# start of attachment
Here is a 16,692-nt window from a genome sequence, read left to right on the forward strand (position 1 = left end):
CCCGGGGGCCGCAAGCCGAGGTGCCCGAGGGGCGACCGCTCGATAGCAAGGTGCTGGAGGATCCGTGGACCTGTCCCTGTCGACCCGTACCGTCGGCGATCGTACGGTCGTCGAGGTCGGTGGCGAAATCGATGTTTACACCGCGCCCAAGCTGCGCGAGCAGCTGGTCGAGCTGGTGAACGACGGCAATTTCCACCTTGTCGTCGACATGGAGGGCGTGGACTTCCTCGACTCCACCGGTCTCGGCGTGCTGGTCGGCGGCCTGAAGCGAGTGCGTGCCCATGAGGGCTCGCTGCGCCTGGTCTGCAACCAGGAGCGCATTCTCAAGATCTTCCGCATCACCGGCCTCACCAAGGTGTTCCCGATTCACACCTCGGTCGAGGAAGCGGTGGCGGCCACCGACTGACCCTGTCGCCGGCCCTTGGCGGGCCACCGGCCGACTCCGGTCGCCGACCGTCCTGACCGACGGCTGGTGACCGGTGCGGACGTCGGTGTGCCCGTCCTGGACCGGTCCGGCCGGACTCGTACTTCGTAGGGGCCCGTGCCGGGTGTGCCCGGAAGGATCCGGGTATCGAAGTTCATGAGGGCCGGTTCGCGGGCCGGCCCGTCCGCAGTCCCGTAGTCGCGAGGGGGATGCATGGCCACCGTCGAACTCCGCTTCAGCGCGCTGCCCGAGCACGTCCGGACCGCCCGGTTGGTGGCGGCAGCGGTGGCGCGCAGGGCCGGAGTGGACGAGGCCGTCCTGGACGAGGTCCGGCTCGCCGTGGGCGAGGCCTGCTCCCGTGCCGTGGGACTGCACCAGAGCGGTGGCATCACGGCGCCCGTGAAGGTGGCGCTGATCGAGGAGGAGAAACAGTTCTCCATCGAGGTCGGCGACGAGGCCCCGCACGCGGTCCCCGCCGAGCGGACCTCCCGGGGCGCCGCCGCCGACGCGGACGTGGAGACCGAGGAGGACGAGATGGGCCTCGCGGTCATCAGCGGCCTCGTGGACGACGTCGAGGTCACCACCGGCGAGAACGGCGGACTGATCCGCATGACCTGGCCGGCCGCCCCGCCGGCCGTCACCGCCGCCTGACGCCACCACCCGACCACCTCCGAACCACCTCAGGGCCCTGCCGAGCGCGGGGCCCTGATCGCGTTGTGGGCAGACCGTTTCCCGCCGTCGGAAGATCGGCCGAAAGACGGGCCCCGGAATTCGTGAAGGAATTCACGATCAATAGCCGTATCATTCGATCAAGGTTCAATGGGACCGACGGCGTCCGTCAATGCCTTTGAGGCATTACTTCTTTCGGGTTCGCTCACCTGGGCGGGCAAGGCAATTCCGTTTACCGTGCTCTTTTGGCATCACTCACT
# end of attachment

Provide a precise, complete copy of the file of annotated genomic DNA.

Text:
Here is a 16,692-nt window from a genome sequence, read left to right on the forward strand (position 1 = left end):
CCCGGGGGCCGCAAGCCGAGGTGCCCGAGGGGCGACCGCTCGATAGCAAGGTGCTGGAGGATCCGTGGACCTGTCCCTGTCGACCCGTACCGTCGGCGATCGTACGGTCGTCGAGGTCGGTGGCGAAATCGATGTTTACACCGCGCCCAAGCTGCGCGAGCAGCTGGTCGAGCTGGTGAACGACGGCAATTTCCACCTTGTCGTCGACATGGAGGGCGTGGACTTCCTCGACTCCACCGGTCTCGGCGTGCTGGTCGGCGGCCTGAAGCGAGTGCGTGCCCATGAGGGCTCGCTGCGCCTGGTCTGCAACCAGGAGCGCATTCTCAAGATCTTCCGCATCACCGGCCTCACCAAGGTGTTCCCGATTCACACCTCGGTCGAGGAAGCGGTGGCGGCCACCGACTGACCCTGTCGCCGGCCCTTGGCGGGCCACCGGCCGACTCCGGTCGCCGACCGTCCTGACCGACGGCTGGTGACCGGTGCGGACGTCGGTGTGCCCGTCCTGGACCGGTCCGGCCGGACTCGTACTTCGTAGGGGCCCGTGCCGGGTGTGCCCGGAAGGATCCGGGTATCGAAGTTCATGAGGGCCGGTTCGCGGGCCGGCCCGTCCGCAGTCCCGTAGTCGCGAGGGGGATGCATGGCCACCGTCGAACTCCGCTTCAGCGCGCTGCCCGAGCACGTCCGGACCGCCCGGTTGGTGGCGGCAGCGGTGGCGCGCAGGGCCGGAGTGGACGAGGCCGTCCTGGACGAGGTCCGGCTCGCCGTGGGCGAGGCCTGCTCCCGTGCCGTGGGACTGCACCAGAGCGGTGGCATCACGGCGCCCGTGAAGGTGGCGCTGATCGAGGAGGAGAAACAGTTCTCCATCGAGGTCGGCGACGAGGCCCCGCACGCGGTCCCCGCCGAGCGGACCTCCCGGGGCGCCGCCGCCGACGCGGACGTGGAGACCGAGGAGGACGAGATGGGCCTCGCGGTCATCAGCGGCCTCGTGGACGACGTCGAGGTCACCACCGGCGAGAACGGCGGACTGATCCGCATGACCTGGCCGGCCGCCCCGCCGGCCGTCACCGCCGCCTGACGCCACCACCCGACCACCTCCGAACCACCTCAGGGCCCTGCCGAGCGCGGGGCCCTGATCGCGTTGTGGGCAGACCGTTTCCCGCCGTCGGAAGATCGGCCGAAAGACGGGCCCCGGAATTCGTGAAGGAATTCACGATCAATAGCCGTATCATTCGATCAAGGTTCAATGGGACCGACGGCGTCCGTCAATGCCTTTGAGGCATTACTTCTTTCGGGTTCGCTCACCTGGGCGGGCAAGGCAATTCCGTTTACCGTGCTCTTTTGGCATCACTCACT